Finally commonly a necessary condition for having rights is being responsible for one’s acts. Rights may be ascribable only to persons and accordingly persons alone are responsible.
With respect to the mental/physical debate Locke and Strawson have made major contributions: Locke wrote again in An Essay Concerning Human Understanding:
In the ordinary way of speaking, the same person and the same man stand for one and the same thing.
Yet Locke himself believed that these two expressions stand for two distinct ideas: ‘person’ having to do with the rational self, and ‘man’ having to do with a certain physical shape. A rational parrot, he argued, would not be called a man, nor would a non-rational human being be called anything but a man. The former however might be a person, while the latter, failing in rationality, might not be. A person then is not a rational man since ‘man’ has reference to corporeal form and
it is not, as he saw it, part of the meaning of ‘person’. Then Locke inferred that ‘person’ must denote something incorporeal and invisible. This deviates from common usage as a standard dictionary definition states ‘person’ means ‘the bodily form of a human being’. For Locke the identity of a person was simply the identity of consciousness, so that I remain the same person if I am conscious of being so even though my body could drastically change or indeed cease to exist at all.
For Locke persons were essentially non-corporeal simple entities. A difficulty with this is that it becomes difficult to distinguish persons from metaphysical selves. If we follow their reasoning in ascribing rights and responsibilities to human beings we are implicitly referring to some bodiless entity.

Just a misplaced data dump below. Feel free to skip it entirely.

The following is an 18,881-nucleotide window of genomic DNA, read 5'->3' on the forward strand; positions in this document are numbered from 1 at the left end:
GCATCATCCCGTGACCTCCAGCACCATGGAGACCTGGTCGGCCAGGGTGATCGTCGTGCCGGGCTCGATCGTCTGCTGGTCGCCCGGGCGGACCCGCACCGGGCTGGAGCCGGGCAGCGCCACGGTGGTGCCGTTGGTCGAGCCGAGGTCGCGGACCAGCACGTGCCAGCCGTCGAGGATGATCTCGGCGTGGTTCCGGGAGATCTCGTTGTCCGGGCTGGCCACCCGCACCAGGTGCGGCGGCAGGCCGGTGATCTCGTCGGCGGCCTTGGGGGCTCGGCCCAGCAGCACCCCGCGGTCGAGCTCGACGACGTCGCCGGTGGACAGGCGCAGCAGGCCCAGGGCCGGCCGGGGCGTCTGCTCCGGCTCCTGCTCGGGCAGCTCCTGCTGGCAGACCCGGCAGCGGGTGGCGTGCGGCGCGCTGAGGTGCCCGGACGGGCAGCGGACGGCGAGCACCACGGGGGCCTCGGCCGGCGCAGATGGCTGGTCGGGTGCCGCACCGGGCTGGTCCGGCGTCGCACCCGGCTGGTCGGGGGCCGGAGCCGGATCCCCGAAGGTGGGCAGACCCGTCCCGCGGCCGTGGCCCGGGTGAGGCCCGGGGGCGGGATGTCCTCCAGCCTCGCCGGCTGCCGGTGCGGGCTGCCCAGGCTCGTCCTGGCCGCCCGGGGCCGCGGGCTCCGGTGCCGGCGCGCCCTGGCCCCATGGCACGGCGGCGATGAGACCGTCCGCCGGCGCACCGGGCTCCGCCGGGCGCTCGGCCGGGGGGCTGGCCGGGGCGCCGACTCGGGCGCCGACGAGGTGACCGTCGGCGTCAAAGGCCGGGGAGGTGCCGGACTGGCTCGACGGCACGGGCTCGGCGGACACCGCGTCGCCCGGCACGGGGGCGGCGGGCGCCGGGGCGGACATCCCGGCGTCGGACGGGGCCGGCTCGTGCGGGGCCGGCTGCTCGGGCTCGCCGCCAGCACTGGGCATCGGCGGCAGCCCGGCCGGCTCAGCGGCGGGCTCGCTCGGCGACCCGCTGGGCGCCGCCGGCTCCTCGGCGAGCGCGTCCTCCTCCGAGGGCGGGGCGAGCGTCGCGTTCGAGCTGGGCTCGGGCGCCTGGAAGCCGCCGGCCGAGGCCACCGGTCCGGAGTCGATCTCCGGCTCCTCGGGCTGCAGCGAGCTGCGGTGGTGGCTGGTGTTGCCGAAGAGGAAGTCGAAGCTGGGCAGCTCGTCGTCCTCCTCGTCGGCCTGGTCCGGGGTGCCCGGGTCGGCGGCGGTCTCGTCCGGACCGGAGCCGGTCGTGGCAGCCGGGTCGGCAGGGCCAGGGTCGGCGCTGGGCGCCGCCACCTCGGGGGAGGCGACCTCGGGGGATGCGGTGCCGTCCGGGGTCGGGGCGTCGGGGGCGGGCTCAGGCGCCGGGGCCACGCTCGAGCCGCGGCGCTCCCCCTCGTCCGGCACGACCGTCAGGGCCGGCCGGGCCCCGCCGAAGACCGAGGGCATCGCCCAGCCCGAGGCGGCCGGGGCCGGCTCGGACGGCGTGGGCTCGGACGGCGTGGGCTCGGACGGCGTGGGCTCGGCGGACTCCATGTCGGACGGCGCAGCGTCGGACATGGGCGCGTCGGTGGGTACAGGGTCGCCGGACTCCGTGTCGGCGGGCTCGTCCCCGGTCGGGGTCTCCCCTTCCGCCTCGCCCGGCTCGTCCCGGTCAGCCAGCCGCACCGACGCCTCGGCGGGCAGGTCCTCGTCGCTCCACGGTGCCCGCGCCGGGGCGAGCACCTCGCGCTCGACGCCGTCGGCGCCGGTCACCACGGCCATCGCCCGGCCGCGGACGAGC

P. F. Strawson adopted a term for ‘person’ for philosophical use which is much closer to the common usage. A Strawsonian person is understood as distinct from a material body. For Strawson, a thing, or material body is a basic particular specifically in the sense that a physical body can be identified without reference to any other particular than its physical existence. He states that we are not our physical bodies, but does not follow the Lockian path that we are then immaterial entities.
Strawson chooses to introduce two terms: M-predicates and P-predicates, applicable respectively to material bodies and to persons. There is an overlap in that some M-predicates are applicable to persons, but there are some P-predicates that we would not be able to apply to material bodies (for example, states of consciousness). Persons therefore are distinct from material bodies but they are not therefore immaterial bodies or incorporeal nonbodies. A person has states of consciousness as well as physical attributes and is not merely to be identified with one or another.
Strawson’s concept is close to the whole concept of a person in ordinary usage. However, relative to the known laws of physics and chemistry, persons are indeed primitive and irreducible entities. A person is a body; is an appearance, is self conscious and rational; is the source and object of rights and obligations; is that which takes roles and discharges functions. In this sense then the dual nature of a person resembles the quantum mechanical particle neither a being a particle nor a wave but rather different things depending on how one might choose to observe it.
The Encyclopedia of Philosophy Volume 6 pg112-113; Paul Edwards
Editor: Collier-Macmillan Ltd London 1967.
A Dictionary of Philosophy Pan Books Antony Flew Editor 1979